As many of you may already know, the political situation in Burundi has been deteriorating since April, forcing more than 100,000 people to flee this year. In April, president Pierre Nkurunziza announced that he would seek a third term in office. While a second reelection is not foreseen in the country’s constitution, his allies say that his first term does not count, having been appointed by parliament and not by the people. The Supreme Court, however, confirmed his run for president as legit.
The international community has withdrawn the majority of its personnel and suspended aid to support elections. The UN and the African Union have withdrawn their election observers and have called for the parliamentary election to be postponed.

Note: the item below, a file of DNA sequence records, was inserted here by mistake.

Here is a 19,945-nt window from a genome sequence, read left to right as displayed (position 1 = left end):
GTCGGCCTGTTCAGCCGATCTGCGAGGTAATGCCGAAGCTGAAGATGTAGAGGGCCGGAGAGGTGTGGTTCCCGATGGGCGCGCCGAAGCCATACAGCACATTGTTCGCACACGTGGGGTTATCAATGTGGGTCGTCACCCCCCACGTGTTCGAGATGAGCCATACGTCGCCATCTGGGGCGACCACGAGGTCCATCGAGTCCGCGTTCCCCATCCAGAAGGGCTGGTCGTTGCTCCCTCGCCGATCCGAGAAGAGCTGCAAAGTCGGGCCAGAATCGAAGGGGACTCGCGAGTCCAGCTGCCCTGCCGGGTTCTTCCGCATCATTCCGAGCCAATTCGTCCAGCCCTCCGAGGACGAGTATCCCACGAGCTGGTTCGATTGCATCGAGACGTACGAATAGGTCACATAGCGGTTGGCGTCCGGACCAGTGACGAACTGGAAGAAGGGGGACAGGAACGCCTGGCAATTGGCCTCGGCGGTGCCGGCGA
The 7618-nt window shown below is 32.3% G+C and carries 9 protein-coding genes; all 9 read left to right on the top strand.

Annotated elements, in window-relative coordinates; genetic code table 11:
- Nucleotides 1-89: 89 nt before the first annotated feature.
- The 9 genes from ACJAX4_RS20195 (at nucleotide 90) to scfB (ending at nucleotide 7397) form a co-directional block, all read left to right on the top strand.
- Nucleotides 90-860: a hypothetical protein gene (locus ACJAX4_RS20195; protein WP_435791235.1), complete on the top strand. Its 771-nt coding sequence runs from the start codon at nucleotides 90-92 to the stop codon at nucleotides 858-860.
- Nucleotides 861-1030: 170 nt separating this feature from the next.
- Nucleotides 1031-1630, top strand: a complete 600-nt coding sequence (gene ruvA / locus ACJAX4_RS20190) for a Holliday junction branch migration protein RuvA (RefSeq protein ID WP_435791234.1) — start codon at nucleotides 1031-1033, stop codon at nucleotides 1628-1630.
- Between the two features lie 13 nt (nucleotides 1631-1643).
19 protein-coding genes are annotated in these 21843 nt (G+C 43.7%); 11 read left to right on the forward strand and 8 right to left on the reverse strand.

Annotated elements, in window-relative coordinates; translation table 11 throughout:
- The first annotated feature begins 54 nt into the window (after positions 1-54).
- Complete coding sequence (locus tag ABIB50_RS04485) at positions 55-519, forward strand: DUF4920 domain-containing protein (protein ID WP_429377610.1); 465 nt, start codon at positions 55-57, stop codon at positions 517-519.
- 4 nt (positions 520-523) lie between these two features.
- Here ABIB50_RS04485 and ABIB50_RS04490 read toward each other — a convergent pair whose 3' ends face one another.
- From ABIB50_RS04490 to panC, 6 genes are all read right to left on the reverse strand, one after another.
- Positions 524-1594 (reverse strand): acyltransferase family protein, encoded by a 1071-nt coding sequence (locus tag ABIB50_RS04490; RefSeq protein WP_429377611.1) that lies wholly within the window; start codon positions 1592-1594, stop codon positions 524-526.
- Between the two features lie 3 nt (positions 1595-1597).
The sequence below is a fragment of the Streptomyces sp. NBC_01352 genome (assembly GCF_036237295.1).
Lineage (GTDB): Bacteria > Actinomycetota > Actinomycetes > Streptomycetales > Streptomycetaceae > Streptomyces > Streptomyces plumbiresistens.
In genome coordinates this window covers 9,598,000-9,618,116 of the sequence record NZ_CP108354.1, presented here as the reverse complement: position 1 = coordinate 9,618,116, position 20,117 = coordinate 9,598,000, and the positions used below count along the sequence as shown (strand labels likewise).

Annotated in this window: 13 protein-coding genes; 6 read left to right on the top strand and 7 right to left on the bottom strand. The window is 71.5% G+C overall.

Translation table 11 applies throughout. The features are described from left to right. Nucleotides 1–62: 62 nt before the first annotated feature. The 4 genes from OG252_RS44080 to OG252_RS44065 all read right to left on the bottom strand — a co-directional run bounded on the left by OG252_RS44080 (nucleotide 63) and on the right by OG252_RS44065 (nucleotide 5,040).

Nonetheless, the government rejected the demands, saying conditions were stable enough for a vote and that a delay could create a dangerous political vacuum.
Parliamentary elections held on June 29 gave president Pierre Nkurunziza’s ruling party (the CNDD FDD) 77 of 100 available seats. Presidential elections have been postponed to July 21. African nations attempted to delay elections until July 30 to give Ugandan President Yoweri Museveni time to try and mediate. The constitution, however, requires that an election is held at least one month before the end of the presidential term, which ends August 26.The situation remains tense and uncertain.
The events have shaken our local partner, AVSI, in charge of the MEO Center. The children daycare center that we have funded for three years closed for some weeks and is currently open only in the mornings. Monica Treu, AVSI’s Project Manager in Burundi reported: